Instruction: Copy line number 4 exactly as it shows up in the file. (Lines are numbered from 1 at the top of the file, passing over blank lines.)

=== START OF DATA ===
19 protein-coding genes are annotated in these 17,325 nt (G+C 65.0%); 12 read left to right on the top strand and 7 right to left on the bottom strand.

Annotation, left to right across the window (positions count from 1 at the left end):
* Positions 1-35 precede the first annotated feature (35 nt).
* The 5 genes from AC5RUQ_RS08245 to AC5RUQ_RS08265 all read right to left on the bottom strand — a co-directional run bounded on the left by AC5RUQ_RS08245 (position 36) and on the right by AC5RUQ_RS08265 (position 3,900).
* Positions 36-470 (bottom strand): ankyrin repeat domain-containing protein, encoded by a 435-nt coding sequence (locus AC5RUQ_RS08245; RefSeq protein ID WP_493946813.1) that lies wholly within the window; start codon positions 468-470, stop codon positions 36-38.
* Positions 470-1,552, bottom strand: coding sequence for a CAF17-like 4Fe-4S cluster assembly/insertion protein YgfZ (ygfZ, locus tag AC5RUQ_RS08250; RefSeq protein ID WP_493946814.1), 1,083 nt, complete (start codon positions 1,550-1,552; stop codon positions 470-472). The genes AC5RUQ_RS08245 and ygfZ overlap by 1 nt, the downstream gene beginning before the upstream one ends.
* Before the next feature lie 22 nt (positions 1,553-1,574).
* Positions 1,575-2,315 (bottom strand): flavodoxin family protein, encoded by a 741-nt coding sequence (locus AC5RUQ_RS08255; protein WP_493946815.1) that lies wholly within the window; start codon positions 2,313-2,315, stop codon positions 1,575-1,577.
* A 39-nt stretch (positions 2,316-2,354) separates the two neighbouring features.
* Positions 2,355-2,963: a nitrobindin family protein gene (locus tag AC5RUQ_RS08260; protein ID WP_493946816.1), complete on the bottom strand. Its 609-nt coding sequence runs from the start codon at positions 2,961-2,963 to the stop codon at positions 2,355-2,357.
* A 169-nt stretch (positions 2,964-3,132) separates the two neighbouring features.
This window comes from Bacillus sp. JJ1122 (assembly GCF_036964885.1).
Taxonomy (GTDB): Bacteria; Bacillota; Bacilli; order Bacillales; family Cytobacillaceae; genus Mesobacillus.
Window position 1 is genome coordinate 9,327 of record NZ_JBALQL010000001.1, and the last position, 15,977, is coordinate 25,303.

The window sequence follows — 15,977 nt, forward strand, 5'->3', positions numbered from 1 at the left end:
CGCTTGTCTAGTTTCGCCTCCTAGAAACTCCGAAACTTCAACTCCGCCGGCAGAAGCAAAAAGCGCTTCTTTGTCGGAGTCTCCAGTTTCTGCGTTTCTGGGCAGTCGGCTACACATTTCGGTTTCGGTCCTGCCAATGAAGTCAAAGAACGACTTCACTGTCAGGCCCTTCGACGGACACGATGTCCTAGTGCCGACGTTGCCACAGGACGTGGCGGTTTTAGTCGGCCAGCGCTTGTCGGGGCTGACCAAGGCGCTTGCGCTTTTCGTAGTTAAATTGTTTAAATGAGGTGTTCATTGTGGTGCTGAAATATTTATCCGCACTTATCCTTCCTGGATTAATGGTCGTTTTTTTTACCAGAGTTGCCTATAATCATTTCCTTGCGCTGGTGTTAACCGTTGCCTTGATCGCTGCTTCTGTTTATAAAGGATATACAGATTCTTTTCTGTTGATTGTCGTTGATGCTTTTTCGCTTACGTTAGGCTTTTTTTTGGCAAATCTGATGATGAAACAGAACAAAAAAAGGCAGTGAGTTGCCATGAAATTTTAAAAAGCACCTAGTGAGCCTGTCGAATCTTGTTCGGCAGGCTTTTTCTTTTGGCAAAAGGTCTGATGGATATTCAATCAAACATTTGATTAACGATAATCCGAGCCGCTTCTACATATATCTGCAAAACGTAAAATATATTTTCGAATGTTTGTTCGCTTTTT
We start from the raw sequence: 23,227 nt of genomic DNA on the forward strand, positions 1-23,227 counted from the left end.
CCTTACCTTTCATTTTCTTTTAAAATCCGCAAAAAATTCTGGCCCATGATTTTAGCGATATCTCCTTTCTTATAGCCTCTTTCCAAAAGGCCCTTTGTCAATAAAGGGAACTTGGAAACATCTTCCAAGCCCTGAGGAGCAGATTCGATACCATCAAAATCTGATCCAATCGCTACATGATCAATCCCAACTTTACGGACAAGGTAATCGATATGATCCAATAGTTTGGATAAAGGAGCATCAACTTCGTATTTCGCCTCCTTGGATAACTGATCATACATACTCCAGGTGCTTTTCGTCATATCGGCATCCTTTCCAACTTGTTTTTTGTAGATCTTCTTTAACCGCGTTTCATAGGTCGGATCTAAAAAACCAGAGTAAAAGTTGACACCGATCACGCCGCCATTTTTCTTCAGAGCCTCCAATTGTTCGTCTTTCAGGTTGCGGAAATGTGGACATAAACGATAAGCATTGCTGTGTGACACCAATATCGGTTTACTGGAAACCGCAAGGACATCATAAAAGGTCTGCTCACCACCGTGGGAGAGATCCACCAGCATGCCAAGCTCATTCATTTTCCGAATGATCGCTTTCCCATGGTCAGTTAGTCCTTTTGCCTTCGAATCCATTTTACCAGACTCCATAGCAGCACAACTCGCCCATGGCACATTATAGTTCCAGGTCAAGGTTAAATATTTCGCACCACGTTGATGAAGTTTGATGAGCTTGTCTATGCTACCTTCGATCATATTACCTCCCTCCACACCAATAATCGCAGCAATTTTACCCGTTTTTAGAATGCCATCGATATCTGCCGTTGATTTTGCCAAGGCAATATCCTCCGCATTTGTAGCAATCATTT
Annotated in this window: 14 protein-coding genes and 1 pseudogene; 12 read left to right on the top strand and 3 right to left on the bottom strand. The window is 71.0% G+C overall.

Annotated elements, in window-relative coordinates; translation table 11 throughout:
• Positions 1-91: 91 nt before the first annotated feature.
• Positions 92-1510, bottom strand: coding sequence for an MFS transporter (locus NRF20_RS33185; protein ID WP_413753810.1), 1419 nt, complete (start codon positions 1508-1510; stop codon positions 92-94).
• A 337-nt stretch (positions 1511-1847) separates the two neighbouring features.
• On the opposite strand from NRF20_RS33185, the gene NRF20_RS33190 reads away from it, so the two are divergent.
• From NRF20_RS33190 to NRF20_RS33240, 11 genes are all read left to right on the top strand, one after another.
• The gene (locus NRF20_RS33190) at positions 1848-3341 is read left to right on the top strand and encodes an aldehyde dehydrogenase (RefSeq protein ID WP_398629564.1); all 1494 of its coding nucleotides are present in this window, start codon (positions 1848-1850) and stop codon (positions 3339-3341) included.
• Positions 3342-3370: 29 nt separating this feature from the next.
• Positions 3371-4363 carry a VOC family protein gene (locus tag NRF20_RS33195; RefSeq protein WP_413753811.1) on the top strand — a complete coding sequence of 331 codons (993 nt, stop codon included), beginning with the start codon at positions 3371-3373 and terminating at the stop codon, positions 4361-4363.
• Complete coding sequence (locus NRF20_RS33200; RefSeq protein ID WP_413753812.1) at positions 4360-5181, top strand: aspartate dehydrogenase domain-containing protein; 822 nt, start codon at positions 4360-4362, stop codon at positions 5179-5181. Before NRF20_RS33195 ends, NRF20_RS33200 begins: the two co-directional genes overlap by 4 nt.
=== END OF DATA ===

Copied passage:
* The 5 genes from AC5RUQ_RS08245 to AC5RUQ_RS08265 all read right to left on the bottom strand — a co-directional run bounded on the left by AC5RUQ_RS08245 (position 36) and on the right by AC5RUQ_RS08265 (position 3,900).